Spring of Joy
Spring of Joy
Spring of Joy: "The Joy of Fragrance" by Mary Webb
from: Spring of Joy a collection of essays by Mary Webb (1881-1927) on the healing power of nature. For more information on Mary Webb see the Literary Heritage West Midlands website.
'Chests of fragrant medicinal balm To work cool ointments for the grieved flesh.' CHARLES WELLS
As the colour-blind slowly learn to distinguish shades of blue and green, so the scent-clogged may explore the almost unknown delight of fragrance; until they can disentangle the ravelled sweetness in the air. We know by the colour of her burden under what friendly roof the bee asked alms this morning--whether she begged in the brownhut of the figwort or the rosy pavilion of the willow-herb.
So when the wind comes along secret ways with the laugh of a naughty child who has found a treasure and will not tell of it, we know where he has been by the scents that cling to him like burrs to a truant lad. Here are the sharpness of bilberry leaves, the emanation of moss, the reek of a blue-spired bonfire, the resin of sticky poplar buds, the metheglin of white violets, and somewhere among them lingers the keenness of spray from the home of sea-mews.
Sometimes, when the east wind is full of meditative savagery, one almost fancies that a hot odour may have travelled in its caravan from the heart of China, bringing us a message from the spice trees of Kwangtung.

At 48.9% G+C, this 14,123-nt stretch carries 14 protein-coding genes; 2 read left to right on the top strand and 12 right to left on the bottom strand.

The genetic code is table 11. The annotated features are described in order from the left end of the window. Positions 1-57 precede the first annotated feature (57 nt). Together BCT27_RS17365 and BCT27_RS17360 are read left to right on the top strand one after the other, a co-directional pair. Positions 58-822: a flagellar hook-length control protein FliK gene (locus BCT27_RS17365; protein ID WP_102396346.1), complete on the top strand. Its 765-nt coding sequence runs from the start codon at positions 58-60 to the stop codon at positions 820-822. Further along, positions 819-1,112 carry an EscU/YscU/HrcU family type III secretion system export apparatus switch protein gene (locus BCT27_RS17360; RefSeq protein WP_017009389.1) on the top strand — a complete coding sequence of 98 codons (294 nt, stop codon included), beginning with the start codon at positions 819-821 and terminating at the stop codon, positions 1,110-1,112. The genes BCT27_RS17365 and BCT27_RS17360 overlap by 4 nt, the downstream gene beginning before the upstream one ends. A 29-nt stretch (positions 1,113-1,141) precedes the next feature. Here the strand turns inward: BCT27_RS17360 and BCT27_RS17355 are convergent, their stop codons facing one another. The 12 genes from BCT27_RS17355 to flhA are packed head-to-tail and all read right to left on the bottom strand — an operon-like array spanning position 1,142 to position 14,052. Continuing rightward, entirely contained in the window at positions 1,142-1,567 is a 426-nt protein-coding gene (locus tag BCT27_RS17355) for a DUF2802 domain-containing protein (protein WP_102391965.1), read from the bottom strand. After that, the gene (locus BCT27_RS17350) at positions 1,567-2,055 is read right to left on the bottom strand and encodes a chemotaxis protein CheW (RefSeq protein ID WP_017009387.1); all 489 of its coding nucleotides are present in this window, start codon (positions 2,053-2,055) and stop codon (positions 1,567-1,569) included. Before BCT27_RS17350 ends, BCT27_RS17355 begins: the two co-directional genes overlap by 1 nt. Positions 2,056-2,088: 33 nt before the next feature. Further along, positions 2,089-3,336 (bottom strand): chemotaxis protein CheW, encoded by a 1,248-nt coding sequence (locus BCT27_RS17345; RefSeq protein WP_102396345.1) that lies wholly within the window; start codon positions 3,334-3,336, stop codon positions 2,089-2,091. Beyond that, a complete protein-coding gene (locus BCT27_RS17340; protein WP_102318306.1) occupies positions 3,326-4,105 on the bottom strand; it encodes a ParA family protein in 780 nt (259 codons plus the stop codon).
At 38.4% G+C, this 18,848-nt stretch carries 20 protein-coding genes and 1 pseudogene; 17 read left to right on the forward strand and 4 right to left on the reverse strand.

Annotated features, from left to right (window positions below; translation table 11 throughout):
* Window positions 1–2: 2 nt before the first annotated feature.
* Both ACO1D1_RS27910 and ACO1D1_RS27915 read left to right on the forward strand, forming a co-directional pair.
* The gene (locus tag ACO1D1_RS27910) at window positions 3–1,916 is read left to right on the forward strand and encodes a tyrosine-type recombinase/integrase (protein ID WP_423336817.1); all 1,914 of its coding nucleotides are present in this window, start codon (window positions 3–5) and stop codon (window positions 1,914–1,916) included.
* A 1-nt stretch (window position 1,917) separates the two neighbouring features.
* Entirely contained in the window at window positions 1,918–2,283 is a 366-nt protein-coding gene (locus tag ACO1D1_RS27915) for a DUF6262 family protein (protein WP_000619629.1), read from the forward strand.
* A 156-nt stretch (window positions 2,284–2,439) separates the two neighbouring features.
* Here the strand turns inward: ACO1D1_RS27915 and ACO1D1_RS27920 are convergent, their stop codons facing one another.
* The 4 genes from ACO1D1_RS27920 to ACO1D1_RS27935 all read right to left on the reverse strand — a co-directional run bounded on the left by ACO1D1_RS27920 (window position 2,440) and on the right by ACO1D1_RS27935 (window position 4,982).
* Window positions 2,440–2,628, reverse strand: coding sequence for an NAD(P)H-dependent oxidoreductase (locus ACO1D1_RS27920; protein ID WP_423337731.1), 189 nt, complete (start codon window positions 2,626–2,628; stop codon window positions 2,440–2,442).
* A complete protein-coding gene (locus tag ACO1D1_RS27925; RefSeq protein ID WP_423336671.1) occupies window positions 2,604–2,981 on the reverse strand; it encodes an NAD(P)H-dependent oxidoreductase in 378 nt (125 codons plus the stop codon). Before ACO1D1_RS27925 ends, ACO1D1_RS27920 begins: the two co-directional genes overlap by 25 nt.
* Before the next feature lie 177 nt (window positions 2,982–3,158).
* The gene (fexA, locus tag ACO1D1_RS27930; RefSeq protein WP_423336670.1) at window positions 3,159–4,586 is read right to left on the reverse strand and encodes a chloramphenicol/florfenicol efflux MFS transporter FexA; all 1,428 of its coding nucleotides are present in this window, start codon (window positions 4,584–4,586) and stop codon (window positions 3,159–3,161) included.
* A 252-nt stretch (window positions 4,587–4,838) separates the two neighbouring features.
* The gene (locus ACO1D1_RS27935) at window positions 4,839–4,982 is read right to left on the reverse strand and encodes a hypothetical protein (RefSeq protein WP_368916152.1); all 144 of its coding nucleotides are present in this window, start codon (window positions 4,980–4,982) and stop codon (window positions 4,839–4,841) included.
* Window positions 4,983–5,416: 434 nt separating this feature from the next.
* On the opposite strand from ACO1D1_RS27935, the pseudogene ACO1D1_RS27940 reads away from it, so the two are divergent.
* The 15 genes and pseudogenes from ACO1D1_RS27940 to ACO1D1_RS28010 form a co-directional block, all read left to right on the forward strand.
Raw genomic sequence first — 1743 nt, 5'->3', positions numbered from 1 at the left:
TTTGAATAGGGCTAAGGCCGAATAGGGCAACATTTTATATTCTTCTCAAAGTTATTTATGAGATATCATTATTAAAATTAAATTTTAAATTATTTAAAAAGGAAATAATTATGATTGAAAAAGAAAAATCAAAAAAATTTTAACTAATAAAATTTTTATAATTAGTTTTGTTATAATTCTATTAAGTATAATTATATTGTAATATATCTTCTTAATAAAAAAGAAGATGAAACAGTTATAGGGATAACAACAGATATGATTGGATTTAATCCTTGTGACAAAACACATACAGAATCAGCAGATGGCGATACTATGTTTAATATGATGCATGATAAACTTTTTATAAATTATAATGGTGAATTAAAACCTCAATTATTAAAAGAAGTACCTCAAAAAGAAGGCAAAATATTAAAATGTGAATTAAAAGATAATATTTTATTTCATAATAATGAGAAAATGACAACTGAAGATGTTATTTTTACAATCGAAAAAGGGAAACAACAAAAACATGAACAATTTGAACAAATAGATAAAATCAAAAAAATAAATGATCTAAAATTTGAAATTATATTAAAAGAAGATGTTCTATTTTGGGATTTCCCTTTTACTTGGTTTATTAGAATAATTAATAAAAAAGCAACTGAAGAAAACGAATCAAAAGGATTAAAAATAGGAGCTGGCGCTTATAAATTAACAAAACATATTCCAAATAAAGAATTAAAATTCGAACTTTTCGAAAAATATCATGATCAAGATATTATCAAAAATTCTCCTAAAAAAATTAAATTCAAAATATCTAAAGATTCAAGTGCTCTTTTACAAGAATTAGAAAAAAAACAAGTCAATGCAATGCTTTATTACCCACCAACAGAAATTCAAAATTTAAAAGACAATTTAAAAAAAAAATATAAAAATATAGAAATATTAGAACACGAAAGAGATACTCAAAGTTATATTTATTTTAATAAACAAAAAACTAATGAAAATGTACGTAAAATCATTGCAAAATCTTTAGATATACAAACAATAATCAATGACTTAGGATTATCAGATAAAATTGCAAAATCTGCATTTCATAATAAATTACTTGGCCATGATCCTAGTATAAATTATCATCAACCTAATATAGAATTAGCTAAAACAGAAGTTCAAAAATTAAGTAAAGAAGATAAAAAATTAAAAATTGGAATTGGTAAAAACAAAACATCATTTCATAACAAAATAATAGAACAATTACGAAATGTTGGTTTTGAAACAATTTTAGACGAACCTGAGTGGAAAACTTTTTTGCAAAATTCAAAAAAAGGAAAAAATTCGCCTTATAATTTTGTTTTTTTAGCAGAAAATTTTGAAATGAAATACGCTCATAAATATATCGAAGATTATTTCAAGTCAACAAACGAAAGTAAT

As in some uncanny flowers and distorted trees there seems to be an evil influence, so in many cloying scents there is sorcery. Down where the pale turf is dank, among the harsh smells of yew-trees, laurels and Herb Paris, one almost sees the malevolent fair face of Vivian, as she passes--delicate and dishevelled--among the tangled shadows, weaving incantations with her wimple. Crush the purple orchis or berries of black bryony, and their necromancy brings dim thoughts of evil schemings, dishonoured deaths, unholy rites. Then gather a spray of wild artemisia; its sweet influence will exorcise the sense of brooding harm; it brings remembrance of well-being and well-doing, of love triumphant and dreams come true. When the honeyed wine of apple blossom is in the air and the freshness of dew is like a caress, we hear the youth of the world laughing--we see Perdita with her arms full of daffodils, and Atalanta coming through the meadows with wet, white feet.